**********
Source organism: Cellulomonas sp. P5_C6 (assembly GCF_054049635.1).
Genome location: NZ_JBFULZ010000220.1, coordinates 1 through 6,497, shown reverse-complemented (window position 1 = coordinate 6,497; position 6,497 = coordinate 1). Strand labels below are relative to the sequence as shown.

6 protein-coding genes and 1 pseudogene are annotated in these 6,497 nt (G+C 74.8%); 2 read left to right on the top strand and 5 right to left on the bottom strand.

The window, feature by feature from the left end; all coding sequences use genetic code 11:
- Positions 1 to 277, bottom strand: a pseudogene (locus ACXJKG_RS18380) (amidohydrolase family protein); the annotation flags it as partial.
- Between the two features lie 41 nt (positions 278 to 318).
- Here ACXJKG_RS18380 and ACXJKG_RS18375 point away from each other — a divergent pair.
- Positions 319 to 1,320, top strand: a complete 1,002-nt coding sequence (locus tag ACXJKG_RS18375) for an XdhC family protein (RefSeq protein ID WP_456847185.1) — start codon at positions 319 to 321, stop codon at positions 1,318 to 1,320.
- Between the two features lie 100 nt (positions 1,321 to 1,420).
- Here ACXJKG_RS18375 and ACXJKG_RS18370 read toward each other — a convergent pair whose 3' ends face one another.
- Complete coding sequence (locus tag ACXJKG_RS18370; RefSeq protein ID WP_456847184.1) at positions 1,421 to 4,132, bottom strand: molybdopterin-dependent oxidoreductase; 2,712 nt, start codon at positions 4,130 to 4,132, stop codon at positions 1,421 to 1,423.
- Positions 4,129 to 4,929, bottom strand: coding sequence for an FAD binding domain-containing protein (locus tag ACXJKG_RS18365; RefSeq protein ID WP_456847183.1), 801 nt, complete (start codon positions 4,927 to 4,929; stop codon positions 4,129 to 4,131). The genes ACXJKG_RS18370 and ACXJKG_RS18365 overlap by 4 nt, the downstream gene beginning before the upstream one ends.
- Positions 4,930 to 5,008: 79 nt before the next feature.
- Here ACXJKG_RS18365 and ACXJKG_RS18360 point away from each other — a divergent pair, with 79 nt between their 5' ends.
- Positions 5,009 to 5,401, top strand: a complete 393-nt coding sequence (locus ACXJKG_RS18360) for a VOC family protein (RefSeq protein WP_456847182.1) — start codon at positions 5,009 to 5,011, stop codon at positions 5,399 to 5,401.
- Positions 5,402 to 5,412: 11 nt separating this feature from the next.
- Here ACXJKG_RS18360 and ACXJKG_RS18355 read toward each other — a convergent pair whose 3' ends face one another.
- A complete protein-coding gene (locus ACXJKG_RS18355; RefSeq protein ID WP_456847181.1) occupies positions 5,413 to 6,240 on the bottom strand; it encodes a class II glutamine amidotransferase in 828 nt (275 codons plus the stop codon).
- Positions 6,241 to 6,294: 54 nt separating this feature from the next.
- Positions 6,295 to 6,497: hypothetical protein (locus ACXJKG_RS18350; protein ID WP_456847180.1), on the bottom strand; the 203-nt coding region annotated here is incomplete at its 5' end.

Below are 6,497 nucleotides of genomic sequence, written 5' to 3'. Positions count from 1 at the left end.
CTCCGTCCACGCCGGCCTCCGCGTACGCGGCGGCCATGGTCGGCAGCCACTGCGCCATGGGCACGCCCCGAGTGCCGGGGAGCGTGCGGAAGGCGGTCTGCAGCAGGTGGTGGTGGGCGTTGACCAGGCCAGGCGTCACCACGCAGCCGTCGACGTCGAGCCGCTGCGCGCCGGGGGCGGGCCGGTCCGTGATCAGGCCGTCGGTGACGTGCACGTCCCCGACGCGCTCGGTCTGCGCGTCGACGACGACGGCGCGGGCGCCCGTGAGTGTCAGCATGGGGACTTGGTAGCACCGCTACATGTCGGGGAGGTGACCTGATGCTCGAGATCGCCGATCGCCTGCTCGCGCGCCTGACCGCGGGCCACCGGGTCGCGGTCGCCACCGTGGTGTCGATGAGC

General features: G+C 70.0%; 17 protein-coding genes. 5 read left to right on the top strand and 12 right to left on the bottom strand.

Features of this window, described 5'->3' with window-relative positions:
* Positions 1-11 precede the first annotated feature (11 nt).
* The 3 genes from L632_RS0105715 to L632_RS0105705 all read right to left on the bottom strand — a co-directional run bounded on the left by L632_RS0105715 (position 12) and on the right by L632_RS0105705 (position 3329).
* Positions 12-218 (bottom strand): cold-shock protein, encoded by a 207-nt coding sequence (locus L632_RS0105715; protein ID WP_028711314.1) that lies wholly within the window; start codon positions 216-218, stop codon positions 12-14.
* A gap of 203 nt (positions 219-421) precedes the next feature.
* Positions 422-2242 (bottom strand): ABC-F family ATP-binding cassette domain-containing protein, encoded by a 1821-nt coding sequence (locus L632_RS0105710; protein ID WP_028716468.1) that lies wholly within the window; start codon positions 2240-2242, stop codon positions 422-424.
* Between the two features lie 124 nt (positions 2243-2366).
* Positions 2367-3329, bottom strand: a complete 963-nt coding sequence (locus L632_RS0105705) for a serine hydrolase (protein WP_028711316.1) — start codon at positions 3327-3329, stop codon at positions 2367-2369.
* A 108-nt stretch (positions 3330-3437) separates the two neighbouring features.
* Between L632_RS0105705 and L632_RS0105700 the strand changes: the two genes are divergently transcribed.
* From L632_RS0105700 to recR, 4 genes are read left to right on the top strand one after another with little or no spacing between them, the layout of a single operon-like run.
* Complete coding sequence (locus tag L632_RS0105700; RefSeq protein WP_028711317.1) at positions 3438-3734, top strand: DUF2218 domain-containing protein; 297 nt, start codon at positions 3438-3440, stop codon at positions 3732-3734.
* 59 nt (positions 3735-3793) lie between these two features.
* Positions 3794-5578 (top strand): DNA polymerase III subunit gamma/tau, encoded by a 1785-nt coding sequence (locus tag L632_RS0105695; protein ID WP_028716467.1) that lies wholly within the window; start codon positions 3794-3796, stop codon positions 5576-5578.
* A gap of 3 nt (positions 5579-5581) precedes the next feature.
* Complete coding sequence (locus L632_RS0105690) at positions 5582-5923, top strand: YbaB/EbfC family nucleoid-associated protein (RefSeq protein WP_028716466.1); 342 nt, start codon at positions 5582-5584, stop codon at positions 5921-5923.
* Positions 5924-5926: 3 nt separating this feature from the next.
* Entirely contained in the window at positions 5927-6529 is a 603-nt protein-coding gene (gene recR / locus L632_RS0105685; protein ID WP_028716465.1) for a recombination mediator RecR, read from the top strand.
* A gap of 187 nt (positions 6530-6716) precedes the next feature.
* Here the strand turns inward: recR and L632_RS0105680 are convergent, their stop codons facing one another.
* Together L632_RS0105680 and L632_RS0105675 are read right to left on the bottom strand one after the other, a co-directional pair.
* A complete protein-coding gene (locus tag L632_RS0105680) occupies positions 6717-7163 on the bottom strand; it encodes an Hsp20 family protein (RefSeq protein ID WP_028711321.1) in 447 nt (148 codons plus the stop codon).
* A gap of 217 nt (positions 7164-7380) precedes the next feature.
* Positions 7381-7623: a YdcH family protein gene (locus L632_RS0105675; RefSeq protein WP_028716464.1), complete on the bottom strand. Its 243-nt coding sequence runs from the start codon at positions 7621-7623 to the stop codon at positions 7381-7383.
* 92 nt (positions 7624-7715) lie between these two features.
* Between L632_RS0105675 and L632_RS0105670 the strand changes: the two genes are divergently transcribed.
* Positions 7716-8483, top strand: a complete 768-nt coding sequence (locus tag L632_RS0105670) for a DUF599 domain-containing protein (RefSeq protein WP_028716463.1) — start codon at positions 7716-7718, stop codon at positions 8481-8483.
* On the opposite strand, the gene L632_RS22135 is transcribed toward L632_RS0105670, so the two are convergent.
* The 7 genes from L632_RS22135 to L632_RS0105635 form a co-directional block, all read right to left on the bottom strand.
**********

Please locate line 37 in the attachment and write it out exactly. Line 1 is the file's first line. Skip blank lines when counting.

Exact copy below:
* Positions 3794-5578 (top strand): DNA polymerase III subunit gamma/tau, encoded by a 1785-nt coding sequence (locus tag L632_RS0105695; protein ID WP_028716467.1) that lies wholly within the window; start codon positions 3794-3796, stop codon positions 5576-5578.